Wednesday, September 14, 2011

Howard Roark and the GOP

From GOP leaders must free themselves from the Tea Party’s grip by E.J. Dionne, regarding this summer's budget battles:

“The Tea Party’s followers have endangered the nation’s credit rating and the GOP by pushing both House Speaker John Boehner and Majority Leader Eric Cantor away from their own best instincts.”

Now, why would a liberal want the Republicans to abandon the Tea Party? Could it be because “The Tea Party’s followers [are] pushing both House Speaker John Boehner and Majority Leader Eric Cantor away from their own best instincts?” Those “instincts” have usually worked to the Democrats’ advantage, so it’s no wonder the GOP gets such friendly advice from the likes of Dionne. See my Extremists vs. the Moderates: Why the Left Keeps Winning, and the Right has been Powerless to Stop It, which references another Dionne piece.

Be that as it may, it is this paragraph that got me writing:

“The Tea Party lives in an intellectual bubble where the answers to every problem lie in books by F.A. Hayek, Glenn Beck or Ayn Rand. Rand’s anti-government writings, regarded by her followers as modern-day scripture — Rand, an atheist, would have bridled at that comparison — are particularly instructive.

“When the hero of Rand’s breakthrough novel, 'The Fountainhead,' doesn’t get what he wants, he blows up a building. Rand’s followers see that as gallant. So perhaps it shouldn’t surprise us that blowing up our government doesn’t seem to be a big deal to some of the new radical individualists in our House of Representatives.”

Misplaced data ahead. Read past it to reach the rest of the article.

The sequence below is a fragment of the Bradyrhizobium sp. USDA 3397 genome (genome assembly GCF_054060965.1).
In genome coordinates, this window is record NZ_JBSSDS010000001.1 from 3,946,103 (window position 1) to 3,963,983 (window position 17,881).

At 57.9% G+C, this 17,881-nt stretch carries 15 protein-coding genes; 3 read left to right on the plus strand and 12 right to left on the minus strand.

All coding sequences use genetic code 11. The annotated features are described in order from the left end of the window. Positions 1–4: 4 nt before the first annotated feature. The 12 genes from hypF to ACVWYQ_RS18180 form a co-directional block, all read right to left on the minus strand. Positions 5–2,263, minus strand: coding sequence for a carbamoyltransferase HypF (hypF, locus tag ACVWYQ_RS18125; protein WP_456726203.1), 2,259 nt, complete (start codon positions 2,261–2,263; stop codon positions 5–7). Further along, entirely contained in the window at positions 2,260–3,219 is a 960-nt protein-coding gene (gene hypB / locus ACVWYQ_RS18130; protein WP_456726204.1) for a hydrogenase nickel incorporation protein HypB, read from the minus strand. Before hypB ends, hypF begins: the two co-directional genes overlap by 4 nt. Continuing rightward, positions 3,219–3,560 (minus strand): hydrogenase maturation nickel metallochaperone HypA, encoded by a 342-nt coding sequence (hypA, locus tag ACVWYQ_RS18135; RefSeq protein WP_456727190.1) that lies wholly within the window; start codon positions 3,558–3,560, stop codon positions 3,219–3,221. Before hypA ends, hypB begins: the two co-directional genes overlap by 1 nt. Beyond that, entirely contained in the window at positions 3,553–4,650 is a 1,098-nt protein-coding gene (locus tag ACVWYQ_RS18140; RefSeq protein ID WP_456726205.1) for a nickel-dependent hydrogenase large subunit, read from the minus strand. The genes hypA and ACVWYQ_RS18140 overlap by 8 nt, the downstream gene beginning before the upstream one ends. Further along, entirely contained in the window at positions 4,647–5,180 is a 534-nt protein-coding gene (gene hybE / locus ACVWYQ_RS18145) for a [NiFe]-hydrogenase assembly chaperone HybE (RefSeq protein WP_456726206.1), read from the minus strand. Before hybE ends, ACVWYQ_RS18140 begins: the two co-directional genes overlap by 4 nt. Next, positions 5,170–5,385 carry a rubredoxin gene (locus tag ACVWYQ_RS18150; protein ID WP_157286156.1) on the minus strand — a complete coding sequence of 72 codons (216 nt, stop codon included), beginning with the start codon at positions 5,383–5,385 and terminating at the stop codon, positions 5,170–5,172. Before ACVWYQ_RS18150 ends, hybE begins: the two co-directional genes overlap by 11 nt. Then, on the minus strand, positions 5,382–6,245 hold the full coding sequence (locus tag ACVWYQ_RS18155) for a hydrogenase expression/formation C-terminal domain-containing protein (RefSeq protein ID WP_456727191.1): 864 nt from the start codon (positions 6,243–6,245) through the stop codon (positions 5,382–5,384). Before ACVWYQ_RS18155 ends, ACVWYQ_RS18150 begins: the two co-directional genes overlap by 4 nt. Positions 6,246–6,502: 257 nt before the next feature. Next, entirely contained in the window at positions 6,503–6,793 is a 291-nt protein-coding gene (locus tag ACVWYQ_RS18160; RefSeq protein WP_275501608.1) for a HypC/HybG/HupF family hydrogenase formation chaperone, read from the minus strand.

And, why would a liberal be against “radical individualists”? Perhaps because such folks don’t easily succumb to the predatory welfare state.

Here is a commentary I left, interspersed with additional remarks, which are italicized:

Posted on 7/21/2011 10:05:53 AM EDT

Three things stand out in this column.

Ayn Rand was (and is) anti-statist, not anti-government. Her well-reasoned case FOR a government powerful enough to protect the rights of its citizens counterbalanced through being constitutionally forbidden to turn predatory is regularly sidestepped by supporters of statism, the doctrine that holds that the lives, freedom, and property of the people are at the disposal of the government. The question is not whether or not we need a government, but whether the government’s power is limited and if so, by what principles? If Rand is anti-government, then the likes of EJ Dionne are anti-freedom.

Brushing Rand off as “anti-government” enables statists to make an end run around the necessity of defending their big government agenda against her actual philosophical validation of the limited, rights-protecting state. By lumping her in with anarchistic libertarians, Dionne exhibits the kind of intellectual cowardice typical of statist ideologues. They uphold, in essence, a false dichotomy: The choice we face is either authoritarianism or anarchy. By sidestepping Rand, they sidestep the Founding Fathers.

It is fitting that Dionne would trivialize The Fountainhead’s hero Howard Roark as a man who “blows up a building [because he] doesn’t get what he wants”. Statists disdain individual rights, especially property rights. Roark took that illegal but principled action along with the risk of a decade in jail because his property – the design of the housing complex – was stolen from him and he was left with no other legal recourse. The analogy to the Tea Party Republicans “blowing up our government” is very loose, as the GOP offers little in the way of concrete suggestions for dismantling the rights-violating welfare state that is really at the heart of our fiscal crisis. But this much is true: In a vague sort of way, the Tea Party Republicans are nobly going to bat for those of us who oppose our freedom and property being systematically drained away, leaving us no other recourse but to “blow up our government” (figuratively speaking, of course).

Of course, it is highly unlikely that the Republicans by and large have anywhere near the philosophical intransigence implied by their so far uncompromising stand against tax increases. But the Left must sense what I sense; the stirrings of a real intellectual strength emerging from the Right.